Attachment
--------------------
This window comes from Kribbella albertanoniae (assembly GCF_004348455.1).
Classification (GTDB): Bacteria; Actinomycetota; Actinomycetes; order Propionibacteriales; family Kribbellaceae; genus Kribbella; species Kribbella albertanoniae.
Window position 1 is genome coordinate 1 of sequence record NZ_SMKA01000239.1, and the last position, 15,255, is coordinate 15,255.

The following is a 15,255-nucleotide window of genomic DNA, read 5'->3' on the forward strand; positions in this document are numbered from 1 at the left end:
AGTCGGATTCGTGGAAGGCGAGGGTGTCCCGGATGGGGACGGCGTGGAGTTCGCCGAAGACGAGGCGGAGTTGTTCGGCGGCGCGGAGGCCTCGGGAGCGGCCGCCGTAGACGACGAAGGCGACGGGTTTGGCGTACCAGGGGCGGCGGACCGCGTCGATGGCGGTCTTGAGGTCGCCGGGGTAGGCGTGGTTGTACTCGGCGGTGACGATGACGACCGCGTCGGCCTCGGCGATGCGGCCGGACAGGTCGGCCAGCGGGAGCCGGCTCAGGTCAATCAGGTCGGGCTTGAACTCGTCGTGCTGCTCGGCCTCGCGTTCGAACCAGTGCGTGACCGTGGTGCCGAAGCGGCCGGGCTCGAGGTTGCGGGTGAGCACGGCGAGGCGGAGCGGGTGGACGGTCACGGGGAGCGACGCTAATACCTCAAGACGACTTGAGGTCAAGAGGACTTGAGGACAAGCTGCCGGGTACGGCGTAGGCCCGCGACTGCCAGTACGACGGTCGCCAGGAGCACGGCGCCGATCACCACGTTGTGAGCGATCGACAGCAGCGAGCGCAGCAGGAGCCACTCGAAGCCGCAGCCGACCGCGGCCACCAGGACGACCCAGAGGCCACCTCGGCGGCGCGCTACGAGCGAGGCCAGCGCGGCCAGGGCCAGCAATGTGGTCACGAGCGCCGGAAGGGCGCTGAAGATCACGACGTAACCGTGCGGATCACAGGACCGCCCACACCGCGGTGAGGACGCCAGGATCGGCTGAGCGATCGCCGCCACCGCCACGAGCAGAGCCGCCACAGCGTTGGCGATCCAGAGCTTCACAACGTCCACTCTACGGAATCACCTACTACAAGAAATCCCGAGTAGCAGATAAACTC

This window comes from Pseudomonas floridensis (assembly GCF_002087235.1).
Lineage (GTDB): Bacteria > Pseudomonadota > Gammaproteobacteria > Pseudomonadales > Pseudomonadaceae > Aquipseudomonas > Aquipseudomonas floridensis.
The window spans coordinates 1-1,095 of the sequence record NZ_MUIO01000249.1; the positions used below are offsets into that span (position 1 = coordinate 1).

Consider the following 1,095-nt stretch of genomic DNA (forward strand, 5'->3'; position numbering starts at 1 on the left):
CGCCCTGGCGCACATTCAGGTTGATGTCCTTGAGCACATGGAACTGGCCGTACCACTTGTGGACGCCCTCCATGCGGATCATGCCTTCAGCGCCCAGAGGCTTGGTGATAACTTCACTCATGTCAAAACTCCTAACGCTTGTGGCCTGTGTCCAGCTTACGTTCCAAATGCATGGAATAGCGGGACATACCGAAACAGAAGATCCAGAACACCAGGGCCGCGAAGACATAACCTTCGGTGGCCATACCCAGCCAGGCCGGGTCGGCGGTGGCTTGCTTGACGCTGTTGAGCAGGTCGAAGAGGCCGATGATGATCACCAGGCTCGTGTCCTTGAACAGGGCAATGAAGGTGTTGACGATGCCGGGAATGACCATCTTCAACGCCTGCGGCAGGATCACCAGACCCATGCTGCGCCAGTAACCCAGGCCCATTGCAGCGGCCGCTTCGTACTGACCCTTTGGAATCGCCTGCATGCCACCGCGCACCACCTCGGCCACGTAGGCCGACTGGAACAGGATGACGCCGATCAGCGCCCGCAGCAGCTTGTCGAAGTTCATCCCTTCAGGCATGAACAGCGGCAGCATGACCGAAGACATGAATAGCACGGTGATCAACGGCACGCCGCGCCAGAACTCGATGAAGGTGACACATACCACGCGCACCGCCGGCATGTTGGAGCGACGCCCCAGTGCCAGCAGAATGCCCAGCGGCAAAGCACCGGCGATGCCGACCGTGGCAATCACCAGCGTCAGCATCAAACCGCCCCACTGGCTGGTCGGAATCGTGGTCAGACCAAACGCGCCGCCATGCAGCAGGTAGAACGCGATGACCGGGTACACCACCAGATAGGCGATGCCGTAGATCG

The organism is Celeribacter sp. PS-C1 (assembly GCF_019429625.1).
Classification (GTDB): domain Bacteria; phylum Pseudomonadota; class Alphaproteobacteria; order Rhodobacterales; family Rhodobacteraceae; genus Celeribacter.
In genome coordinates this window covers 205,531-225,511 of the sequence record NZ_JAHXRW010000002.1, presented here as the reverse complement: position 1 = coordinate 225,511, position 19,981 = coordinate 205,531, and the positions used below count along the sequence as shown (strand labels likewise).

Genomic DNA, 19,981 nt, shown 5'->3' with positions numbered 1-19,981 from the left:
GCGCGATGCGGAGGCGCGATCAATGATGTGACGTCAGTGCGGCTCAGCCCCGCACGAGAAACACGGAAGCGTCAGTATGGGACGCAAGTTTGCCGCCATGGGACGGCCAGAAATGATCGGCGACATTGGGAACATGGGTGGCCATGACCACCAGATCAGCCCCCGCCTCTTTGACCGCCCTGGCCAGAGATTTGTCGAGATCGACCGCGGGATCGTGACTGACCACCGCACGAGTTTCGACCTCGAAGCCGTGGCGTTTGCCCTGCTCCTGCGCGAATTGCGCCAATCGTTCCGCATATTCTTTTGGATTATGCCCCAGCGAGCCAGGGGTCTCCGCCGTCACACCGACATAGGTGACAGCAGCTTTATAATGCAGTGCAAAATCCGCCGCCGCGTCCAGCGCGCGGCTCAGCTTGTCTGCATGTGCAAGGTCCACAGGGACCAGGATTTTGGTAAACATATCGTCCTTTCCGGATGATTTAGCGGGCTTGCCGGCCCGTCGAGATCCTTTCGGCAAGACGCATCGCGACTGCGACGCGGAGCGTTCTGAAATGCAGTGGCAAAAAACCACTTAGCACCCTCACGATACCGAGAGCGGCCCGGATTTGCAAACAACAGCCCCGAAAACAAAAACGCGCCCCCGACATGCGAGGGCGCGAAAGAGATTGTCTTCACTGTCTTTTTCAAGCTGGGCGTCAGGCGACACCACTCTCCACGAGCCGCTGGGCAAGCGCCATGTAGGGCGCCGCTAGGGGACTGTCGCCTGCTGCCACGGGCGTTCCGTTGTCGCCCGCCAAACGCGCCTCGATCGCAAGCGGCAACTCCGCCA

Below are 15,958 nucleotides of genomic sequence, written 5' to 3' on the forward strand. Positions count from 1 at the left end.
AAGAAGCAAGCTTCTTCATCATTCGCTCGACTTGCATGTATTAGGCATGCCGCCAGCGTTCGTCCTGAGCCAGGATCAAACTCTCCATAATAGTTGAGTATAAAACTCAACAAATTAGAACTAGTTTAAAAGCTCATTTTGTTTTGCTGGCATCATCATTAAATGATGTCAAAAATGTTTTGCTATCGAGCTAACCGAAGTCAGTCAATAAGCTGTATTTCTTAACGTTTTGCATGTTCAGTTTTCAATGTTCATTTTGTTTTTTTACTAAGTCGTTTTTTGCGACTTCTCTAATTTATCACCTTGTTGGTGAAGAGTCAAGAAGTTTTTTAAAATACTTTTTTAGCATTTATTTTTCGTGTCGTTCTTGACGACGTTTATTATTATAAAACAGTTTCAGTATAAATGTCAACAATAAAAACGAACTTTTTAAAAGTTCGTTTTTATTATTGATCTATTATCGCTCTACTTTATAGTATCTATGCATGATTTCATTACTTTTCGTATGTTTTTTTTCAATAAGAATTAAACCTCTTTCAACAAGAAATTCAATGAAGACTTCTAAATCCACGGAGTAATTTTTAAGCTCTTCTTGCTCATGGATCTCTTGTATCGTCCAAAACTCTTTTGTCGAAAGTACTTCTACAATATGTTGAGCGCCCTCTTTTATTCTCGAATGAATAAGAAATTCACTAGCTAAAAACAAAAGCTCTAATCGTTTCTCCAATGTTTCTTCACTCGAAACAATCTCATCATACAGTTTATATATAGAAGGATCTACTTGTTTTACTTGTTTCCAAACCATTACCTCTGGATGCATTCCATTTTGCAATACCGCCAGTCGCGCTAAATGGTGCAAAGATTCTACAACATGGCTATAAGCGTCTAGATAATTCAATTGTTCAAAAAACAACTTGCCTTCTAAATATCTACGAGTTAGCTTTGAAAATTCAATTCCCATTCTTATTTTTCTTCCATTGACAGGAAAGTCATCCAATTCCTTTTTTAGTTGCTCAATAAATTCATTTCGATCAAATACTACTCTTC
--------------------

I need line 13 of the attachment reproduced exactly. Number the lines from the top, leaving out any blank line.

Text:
In genome coordinates this window covers 205,531-225,511 of the sequence record NZ_JAHXRW010000002.1, presented here as the reverse complement: position 1 = coordinate 225,511, position 19,981 = coordinate 205,531, and the positions used below count along the sequence as shown (strand labels likewise).